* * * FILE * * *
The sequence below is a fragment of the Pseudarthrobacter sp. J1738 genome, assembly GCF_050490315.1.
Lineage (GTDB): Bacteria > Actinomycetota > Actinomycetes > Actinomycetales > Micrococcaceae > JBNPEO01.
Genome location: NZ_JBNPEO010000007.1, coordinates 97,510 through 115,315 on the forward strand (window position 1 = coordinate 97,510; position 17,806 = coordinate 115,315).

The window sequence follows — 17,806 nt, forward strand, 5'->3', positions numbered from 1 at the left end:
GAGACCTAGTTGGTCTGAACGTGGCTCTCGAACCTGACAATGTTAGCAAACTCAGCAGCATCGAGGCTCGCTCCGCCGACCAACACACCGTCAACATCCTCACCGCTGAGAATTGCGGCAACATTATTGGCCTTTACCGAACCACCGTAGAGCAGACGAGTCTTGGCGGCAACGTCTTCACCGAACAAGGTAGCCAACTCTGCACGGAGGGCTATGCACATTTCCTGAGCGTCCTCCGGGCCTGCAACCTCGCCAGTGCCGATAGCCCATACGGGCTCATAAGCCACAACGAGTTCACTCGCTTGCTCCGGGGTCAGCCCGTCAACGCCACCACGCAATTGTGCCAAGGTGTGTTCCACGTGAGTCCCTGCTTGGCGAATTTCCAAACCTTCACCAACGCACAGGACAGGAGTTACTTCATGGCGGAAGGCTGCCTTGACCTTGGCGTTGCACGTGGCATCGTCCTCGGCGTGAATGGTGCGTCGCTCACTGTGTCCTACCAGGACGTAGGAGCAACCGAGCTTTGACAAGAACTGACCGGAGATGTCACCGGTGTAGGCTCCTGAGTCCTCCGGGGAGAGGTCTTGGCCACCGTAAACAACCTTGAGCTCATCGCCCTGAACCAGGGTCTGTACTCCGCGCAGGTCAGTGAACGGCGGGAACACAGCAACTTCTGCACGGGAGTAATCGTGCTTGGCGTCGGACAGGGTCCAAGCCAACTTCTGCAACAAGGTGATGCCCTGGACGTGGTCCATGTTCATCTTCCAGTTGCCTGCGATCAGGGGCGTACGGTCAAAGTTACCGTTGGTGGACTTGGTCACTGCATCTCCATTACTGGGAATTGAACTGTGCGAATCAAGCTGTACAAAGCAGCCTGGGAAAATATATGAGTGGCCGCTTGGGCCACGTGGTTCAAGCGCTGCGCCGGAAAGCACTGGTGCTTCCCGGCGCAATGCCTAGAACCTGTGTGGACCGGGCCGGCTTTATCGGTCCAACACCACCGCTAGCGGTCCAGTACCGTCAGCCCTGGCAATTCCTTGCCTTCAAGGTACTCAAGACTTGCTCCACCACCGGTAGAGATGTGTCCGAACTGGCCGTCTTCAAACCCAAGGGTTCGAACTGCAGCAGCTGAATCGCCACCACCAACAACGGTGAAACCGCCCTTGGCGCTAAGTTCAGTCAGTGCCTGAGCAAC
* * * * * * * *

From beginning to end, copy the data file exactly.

The sequence below is a fragment of the Pseudarthrobacter sp. J1738 genome, assembly GCF_050490315.1.
Lineage (GTDB): Bacteria > Actinomycetota > Actinomycetes > Actinomycetales > Micrococcaceae > JBNPEO01.
Genome location: NZ_JBNPEO010000007.1, coordinates 97,510 through 115,315 on the forward strand (window position 1 = coordinate 97,510; position 17,806 = coordinate 115,315).

The window sequence follows — 17,806 nt, forward strand, 5'->3', positions numbered from 1 at the left end:
GAGACCTAGTTGGTCTGAACGTGGCTCTCGAACCTGACAATGTTAGCAAACTCAGCAGCATCGAGGCTCGCTCCGCCGACCAACACACCGTCAACATCCTCACCGCTGAGAATTGCGGCAACATTATTGGCCTTTACCGAACCACCGTAGAGCAGACGAGTCTTGGCGGCAACGTCTTCACCGAACAAGGTAGCCAACTCTGCACGGAGGGCTATGCACATTTCCTGAGCGTCCTCCGGGCCTGCAACCTCGCCAGTGCCGATAGCCCATACGGGCTCATAAGCCACAACGAGTTCACTCGCTTGCTCCGGGGTCAGCCCGTCAACGCCACCACGCAATTGTGCCAAGGTGTGTTCCACGTGAGTCCCTGCTTGGCGAATTTCCAAACCTTCACCAACGCACAGGACAGGAGTTACTTCATGGCGGAAGGCTGCCTTGACCTTGGCGTTGCACGTGGCATCGTCCTCGGCGTGAATGGTGCGTCGCTCACTGTGTCCTACCAGGACGTAGGAGCAACCGAGCTTTGACAAGAACTGACCGGAGATGTCACCGGTGTAGGCTCCTGAGTCCTCCGGGGAGAGGTCTTGGCCACCGTAAACAACCTTGAGCTCATCGCCCTGAACCAGGGTCTGTACTCCGCGCAGGTCAGTGAACGGCGGGAACACAGCAACTTCTGCACGGGAGTAATCGTGCTTGGCGTCGGACAGGGTCCAAGCCAACTTCTGCAACAAGGTGATGCCCTGGACGTGGTCCATGTTCATCTTCCAGTTGCCTGCGATCAGGGGCGTACGGTCAAAGTTACCGTTGGTGGACTTGGTCACTGCATCTCCATTACTGGGAATTGAACTGTGCGAATCAAGCTGTACAAAGCAGCCTGGGAAAATATATGAGTGGCCGCTTGGGCCACGTGGTTCAAGCGCTGCGCCGGAAAGCACTGGTGCTTCCCGGCGCAATGCCTAGAACCTGTGTGGACCGGGCCGGCTTTATCGGTCCAACACCACCGCTAGCGGTCCAGTACCGTCAGCCCTGGCAATTCCTTGCCTTCAAGGTACTCAAGACTTGCTCCACCACCGGTAGAGATGTGTCCGAACTGGCCGTCTTCAAACCCAAGGGTTCGAACTGCAGCAGCTGAATCGCCACCACCAACAACGGTGAAACCGCCCTTGGCGCTAAGTTCAGTCAGTGCCTGAGCAAC